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Audience - The House On The Hill CD (album) cover




Eclectic Prog

3.89 | 102 ratings

From, the ultimate progressive rock music website

4 stars I bought the American LP on Elektra was a bit miffed to see that "Eye to Eye" wasn't on it. Also I noticed "Indian Summer" in its place, plus one song off Friend's Friend's Friend, "It Brings a Tear". Turns out "Indian Summer" was a single the band put out around this time and became a minor hit, but as usual in the UK that song never made it on LP, but did in the States, at the expense of a truly great song. At first I didn't like the album, I think it was a lot to do with Howard Werth's voice. I have since found the original UK LP on the pink scroll Charisma label, so I can get "Eye to Eye". To me, this music sounded strangely like if Van Morrison was backed up by Van der Graaf Generator, if Van Morrison had artsy ambitions, that is (since Van Morrison's music is anything but art rock, never mind prog, and his music is very much R&B based, it's no wonder he's a darling to rock critics everywhere). "Jackdaw" is without a doubt one of the great high points of the album, I especially dig those extended jazzy jams. "You're Not Smiling" I couldn't stand, and even to this day I still have trouble with it. "I Had a Dream" bears more than a passing resemblance to Moondance-era Van Morrison, the band even managed to create that "And It Stoned Me" vibe in the song, I can't help but think of that Morrison song upon hearing "I Had a Dream". "Raviole" is a largely instrumental orchestral piece with nice acoustic guitar playing. "Eye to Eye" is an incredible piece with more than a passing resemblance to Jethro Tull. They do perhaps one of the most interesting take on the blues standard "I Put a Spell on You" (Screamin' Jay Hawkins') giving it a wonderful jazzy bent to it, complete with flute. Seems everyone from the Crazy World of Arthur Brown to the very mainstream Creedence Clearwater Revival wanted to take on this song, but nothing like how Audience did it. The title track is amazing! I really dig the lyrics, it sounds like how kids may feel of some creepy house on the hill and how they want to avoid it, so the song really has an ominous vibe. Also there's some great proggy passages to go with it, especially the nice flute.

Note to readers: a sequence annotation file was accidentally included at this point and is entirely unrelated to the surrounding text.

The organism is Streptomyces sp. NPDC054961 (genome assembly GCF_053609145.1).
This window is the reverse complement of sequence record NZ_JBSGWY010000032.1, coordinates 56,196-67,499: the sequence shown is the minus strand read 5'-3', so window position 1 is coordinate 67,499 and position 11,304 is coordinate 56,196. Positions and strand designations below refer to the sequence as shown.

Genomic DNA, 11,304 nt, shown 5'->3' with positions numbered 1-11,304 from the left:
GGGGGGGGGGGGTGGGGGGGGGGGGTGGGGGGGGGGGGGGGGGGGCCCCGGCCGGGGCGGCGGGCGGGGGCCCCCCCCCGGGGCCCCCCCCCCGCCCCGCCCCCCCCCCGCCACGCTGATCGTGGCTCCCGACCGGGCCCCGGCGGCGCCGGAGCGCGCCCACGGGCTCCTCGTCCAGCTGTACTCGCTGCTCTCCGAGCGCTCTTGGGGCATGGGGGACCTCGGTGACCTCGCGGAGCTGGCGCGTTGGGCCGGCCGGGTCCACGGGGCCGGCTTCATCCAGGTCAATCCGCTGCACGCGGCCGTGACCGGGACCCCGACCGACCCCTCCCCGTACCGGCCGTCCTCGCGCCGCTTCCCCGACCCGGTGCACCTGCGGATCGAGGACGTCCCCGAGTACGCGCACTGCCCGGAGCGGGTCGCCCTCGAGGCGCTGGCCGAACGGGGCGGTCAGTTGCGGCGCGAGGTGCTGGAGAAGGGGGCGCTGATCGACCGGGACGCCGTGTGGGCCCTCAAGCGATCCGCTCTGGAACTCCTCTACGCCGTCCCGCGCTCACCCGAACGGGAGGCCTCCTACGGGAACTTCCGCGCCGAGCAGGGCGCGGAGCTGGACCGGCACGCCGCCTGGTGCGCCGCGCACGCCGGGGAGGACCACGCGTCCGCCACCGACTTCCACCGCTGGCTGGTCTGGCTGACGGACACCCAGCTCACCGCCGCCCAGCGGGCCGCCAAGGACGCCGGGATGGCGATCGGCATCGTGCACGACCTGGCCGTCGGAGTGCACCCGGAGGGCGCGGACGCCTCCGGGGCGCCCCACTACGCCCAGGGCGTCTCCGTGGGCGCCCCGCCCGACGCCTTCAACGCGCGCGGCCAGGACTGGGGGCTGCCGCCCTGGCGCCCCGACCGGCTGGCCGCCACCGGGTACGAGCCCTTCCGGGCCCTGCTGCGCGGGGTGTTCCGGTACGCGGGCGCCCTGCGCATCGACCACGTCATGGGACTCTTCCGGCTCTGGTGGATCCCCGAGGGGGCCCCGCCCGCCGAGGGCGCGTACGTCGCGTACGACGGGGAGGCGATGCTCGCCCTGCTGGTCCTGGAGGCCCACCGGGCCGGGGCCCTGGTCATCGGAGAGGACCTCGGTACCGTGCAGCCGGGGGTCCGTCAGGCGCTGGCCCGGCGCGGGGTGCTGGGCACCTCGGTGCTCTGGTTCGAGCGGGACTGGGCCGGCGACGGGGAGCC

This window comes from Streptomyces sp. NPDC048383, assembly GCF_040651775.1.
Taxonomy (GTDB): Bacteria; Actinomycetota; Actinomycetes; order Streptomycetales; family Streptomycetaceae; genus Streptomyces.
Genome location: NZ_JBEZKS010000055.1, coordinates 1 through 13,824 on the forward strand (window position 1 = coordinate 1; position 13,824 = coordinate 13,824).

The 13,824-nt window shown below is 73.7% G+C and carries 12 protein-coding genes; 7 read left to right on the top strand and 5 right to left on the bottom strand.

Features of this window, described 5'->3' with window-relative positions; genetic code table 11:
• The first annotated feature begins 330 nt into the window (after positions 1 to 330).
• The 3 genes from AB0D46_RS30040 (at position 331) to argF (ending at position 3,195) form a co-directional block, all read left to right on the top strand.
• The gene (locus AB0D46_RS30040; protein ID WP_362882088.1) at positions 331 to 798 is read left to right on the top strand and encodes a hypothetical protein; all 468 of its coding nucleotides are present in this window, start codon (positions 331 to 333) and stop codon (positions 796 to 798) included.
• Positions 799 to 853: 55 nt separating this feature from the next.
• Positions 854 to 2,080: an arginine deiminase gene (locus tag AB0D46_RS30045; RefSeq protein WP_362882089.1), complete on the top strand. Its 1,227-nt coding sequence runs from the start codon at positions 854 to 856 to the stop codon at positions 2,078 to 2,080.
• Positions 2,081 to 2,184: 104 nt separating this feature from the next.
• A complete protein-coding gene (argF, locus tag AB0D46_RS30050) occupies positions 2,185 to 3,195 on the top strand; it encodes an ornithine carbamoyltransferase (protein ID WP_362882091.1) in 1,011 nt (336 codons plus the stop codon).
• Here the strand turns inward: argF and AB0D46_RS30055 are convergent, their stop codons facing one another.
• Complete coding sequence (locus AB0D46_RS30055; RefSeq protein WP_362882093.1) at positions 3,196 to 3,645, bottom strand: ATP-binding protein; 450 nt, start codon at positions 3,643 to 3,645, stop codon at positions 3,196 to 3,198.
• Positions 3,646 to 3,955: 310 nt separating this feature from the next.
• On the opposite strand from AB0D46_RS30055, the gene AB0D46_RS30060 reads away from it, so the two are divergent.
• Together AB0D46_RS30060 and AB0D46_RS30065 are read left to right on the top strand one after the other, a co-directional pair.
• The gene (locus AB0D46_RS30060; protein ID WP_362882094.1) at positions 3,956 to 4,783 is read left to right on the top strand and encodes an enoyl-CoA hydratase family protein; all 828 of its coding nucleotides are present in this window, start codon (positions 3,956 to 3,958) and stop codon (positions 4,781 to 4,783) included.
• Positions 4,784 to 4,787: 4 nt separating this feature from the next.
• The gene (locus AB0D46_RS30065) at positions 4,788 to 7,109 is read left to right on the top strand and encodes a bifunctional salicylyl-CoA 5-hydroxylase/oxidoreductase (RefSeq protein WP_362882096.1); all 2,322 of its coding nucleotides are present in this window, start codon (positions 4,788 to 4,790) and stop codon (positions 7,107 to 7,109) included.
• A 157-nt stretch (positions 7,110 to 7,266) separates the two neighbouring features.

It's one of those album I didn't care for at first, and while I still don't care for "You're Not Smiling", the album really grew on me. Wonderful stuff that I can highly recommend.

Progfan97402 | 4/5 |


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